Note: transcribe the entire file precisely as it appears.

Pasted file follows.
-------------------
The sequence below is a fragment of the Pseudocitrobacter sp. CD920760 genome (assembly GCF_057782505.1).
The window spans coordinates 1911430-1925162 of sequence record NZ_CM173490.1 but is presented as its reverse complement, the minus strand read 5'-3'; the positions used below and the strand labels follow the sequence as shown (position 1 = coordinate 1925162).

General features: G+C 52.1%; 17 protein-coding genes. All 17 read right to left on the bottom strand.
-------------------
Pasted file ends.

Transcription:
The sequence below is a fragment of the Pseudocitrobacter sp. CD920760 genome (assembly GCF_057782505.1).
The window spans coordinates 1911430-1925162 of sequence record NZ_CM173490.1 but is presented as its reverse complement, the minus strand read 5'-3'; the positions used below and the strand labels follow the sequence as shown (position 1 = coordinate 1925162).

General features: G+C 52.1%; 17 protein-coding genes. All 17 read right to left on the bottom strand.